I know how to merge modification using vimdiff, but, assuming I just know that the entire file is good to keep or to throw away, how do I do that?

I don't want to open vimdiff for each of them, I change want a command that says 'keep local' or 'keep remote'.

E.G: I got a merge with files marked as changed because somebody opened it under windows, changing the EOL, and then commited. When merging, I want to just keep my own version and discard his.

I'm also interested in the contrary: I screwed up big time and want to accept the remote file, discarding my changes.

5 Answers 5


You can as well do:

git checkout --theirs /path/to/file

to keep the remote file, and:

git checkout --ours /path/to/file

to keep local file.

Then git add them and everything is done.

Edition: Keep in mind that this is for a merge scenario. During a rebase --theirs refers to the branch where you've been working.

  • 5
    I did this.. but nothing happens.. how do I know it is taking the correct file? I am using git version 1.8.4 if that matters. Mar 14, 2014 at 5:24
  • 3
    why the inverse word use? I assume "theirs" would be remote file and "ours" would be my file
    – phuclv
    Mar 11, 2017 at 10:11
  • 1
    So it is, @LưuVĩnhPhúc Mar 12, 2017 at 14:12
  • 8
    no, their meanings are reversed stackoverflow.com/q/2959443/995714 stackoverflow.com/q/29324812/995714 theirs would be my files and ours are the files in the remote branch
    – phuclv
    Mar 12, 2017 at 14:55
  • 7
    "Easy", yes. Intuitive? No. Aug 8, 2017 at 0:26

This approach seems more straightforward, avoiding the need to individually select each file:

# keep remote files
git merge --strategy-option theirs
# keep local files
git merge --strategy-option ours


# keep remote files
git pull -Xtheirs
# keep local files
git pull -Xours

Copied directly from: Resolve Git merge conflicts in favor of their changes during a pull

  • 7
    Love this one. Specially if there's more than one file.
    – Tek
    Aug 8, 2014 at 17:34
  • The question was for two different commands, but there's no description as to what these two do. What does each line do?
    – Alex
    Oct 18, 2016 at 18:52
  • I went through at least five stackoverflow answers before finding this, which is what I wanted. Thanks. May 18, 2019 at 8:13
  • Hi @keflavich, if i am doing rebase from 1 branch to another, and l'd like to use this git merge --strategy-option theirs strategy, at which point should i put this command in? and is it temporary only? I'd like it to only keep effect in this rebase, not the future one. Jul 27, 2020 at 8:56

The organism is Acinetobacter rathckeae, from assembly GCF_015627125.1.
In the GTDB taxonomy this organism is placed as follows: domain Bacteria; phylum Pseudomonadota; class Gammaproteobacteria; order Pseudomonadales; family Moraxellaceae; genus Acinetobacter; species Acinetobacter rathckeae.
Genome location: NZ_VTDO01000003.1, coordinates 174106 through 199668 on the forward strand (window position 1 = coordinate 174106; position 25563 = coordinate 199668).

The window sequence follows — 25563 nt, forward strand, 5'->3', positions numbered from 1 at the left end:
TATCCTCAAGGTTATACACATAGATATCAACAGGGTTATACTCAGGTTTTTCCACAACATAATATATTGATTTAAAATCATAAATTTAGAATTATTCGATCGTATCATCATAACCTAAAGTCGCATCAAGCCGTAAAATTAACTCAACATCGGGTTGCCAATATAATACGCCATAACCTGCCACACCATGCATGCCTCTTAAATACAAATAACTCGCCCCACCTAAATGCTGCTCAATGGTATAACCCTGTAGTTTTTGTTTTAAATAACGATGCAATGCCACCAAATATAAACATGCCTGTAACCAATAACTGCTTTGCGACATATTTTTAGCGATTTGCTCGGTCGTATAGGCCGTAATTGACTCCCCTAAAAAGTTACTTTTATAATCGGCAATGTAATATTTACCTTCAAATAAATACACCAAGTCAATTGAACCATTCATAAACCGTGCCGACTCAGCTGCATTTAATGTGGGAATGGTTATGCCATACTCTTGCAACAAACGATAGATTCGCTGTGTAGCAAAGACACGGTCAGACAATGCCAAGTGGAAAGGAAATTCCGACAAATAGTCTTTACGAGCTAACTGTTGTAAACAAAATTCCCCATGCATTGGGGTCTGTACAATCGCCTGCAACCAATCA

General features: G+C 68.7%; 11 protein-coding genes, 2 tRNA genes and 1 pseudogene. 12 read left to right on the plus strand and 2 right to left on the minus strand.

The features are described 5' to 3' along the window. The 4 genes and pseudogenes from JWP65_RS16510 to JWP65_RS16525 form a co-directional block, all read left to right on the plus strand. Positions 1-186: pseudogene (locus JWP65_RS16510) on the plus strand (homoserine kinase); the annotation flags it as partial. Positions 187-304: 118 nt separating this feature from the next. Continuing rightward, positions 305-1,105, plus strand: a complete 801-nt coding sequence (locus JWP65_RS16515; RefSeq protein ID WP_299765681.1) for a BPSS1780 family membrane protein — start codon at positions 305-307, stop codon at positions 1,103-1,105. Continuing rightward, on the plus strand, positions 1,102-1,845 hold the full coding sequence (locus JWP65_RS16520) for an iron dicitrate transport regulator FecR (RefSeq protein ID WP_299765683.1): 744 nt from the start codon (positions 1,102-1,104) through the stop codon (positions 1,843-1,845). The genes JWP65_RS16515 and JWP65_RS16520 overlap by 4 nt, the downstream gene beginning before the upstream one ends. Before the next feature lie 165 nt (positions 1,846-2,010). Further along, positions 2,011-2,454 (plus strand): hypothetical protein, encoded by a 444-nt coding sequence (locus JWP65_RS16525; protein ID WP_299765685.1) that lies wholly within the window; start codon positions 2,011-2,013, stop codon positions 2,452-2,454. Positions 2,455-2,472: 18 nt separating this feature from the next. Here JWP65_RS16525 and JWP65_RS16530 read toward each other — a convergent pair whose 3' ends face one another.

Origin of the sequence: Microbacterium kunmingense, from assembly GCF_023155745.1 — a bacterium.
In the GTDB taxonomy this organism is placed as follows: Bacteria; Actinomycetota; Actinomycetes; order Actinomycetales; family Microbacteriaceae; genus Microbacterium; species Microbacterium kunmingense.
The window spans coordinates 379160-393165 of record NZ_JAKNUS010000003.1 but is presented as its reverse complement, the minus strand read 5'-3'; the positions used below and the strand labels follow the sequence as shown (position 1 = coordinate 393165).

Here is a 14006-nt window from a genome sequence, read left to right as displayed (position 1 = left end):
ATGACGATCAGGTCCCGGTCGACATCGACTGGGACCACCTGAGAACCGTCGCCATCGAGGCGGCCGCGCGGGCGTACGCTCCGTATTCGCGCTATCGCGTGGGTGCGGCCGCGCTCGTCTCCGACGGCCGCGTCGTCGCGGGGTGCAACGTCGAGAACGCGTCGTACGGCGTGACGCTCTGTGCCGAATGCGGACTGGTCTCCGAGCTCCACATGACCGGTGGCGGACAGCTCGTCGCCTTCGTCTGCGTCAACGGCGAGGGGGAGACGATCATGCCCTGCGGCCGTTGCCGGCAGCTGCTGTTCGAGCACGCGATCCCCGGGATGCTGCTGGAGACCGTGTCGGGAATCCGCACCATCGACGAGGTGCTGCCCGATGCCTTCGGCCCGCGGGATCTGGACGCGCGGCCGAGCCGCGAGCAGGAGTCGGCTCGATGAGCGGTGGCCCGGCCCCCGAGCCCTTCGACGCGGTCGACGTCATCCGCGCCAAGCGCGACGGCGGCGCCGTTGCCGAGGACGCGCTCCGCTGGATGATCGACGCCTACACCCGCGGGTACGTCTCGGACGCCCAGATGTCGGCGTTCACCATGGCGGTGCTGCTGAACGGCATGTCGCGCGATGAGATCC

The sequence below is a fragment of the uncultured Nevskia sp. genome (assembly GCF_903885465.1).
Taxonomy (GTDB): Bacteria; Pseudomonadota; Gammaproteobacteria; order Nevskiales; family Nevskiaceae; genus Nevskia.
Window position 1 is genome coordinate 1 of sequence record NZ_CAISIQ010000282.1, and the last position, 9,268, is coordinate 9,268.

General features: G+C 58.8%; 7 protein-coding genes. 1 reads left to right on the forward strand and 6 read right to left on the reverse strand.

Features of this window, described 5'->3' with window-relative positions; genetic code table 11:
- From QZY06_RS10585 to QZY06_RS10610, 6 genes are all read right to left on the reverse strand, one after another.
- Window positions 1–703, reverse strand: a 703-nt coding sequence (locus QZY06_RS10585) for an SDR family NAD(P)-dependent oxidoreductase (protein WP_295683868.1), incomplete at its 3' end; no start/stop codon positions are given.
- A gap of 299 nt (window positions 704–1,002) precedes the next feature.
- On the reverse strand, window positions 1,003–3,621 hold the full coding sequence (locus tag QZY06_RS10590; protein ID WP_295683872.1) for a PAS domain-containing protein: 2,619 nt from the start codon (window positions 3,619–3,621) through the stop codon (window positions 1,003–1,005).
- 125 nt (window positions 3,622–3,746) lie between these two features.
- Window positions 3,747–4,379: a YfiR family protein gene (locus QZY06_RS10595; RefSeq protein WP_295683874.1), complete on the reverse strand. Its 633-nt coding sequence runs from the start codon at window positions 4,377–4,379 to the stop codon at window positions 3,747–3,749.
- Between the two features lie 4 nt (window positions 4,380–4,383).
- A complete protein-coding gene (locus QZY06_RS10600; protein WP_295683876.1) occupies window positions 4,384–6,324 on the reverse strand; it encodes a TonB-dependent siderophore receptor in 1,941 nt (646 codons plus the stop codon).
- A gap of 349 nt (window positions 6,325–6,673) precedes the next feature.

• 1
    found the answer, sorry did not realize this thread was merge only, i thought it was merge conflicts . stackoverflow.com/a/4273436/4582240 Jul 27, 2020 at 9:02

git checkout {branch-name} -- {file-name}

This will use the file from the branch of choice.

I like this because posh-git autocomplete works great with this. It also removes any ambiguity as to which branch is remote and which is local. And --theirs didn't work for me anyways.

  • 2
    No ambiguity, works for both {mine} and {theirs}, supports adding entire directories. This should be the accepted answer.
    – dotancohen
    Sep 14, 2017 at 9:09

For the line-end thingie, refer to man git-merge:


Be sure to add autocrlf = false and/or safecrlf = false to the windows clone (.git/config)

Using git mergetool

If you configure a mergetool like this:

git config mergetool.cp.cmd '/bin/cp -v "$REMOTE" "$MERGED"'
git config mergetool.cp.trustExitCode true

Then a simple

git mergetool --tool=cp
git mergetool --tool=cp -- paths/to/files.txt
git mergetool --tool=cp -y -- paths/to/files.txt # without prompting

Will do the job

Using simple git commands

In other cases, I assume

git checkout HEAD -- path/to/myfile.txt

should do the trick

Edit to do the reverse (because you screwed up):

git checkout remote/branch_to_merge -- path/to/myfile.txt
  • +1 for the tips, but not accepted butcause it's not what I asked for. I want something that work in all the cases, not just in the example cases. Plus "git checkout remote/branch_to_merge -- path/to/myfile.txt" won't work if you started your merge already: it will say that you are in the middle of a merge and will prevent you from doing so.
    – Bite code
    Jul 11, 2011 at 16:56
  • 1
    @e-satis: that's surprising. I would consider that a bug, since checkout with a path is not a regular checkout (and it doesn't affect HEAD). I'm gonna try it out now because I can't believe it
    – sehe
    Jul 11, 2011 at 17:35
  • 1
    @e-satis: Soooo... I was right; git checkout remote/branch_to_merge -- path/to/myfile.txt works like a charm while resolving a merge conflict. (git 1.7.1)
    – sehe
    Jul 11, 2011 at 17:38
  • 1
    Added a solution based on git mergetool now
    – sehe
    Jul 11, 2011 at 17:52

I asked the questions a day ago, very similar this quesiton but my questions is slightly different because it is something to do with a database, sqlite3.

but a manager on this site asked me to delete the quesition so I did delete it but he finally blocked me.

Anyway, the answer to my matter was "git checkout --their db.sqlite3"

Something related with databse, then just simply "git checkout --their db.sqlite3" not need to put path.

I leave this answer for someone who got same problem as me.

  • how is this different than the accepted answer? consider improving it to make relevant to the broader audience or removing it. Nov 8, 2021 at 21:27

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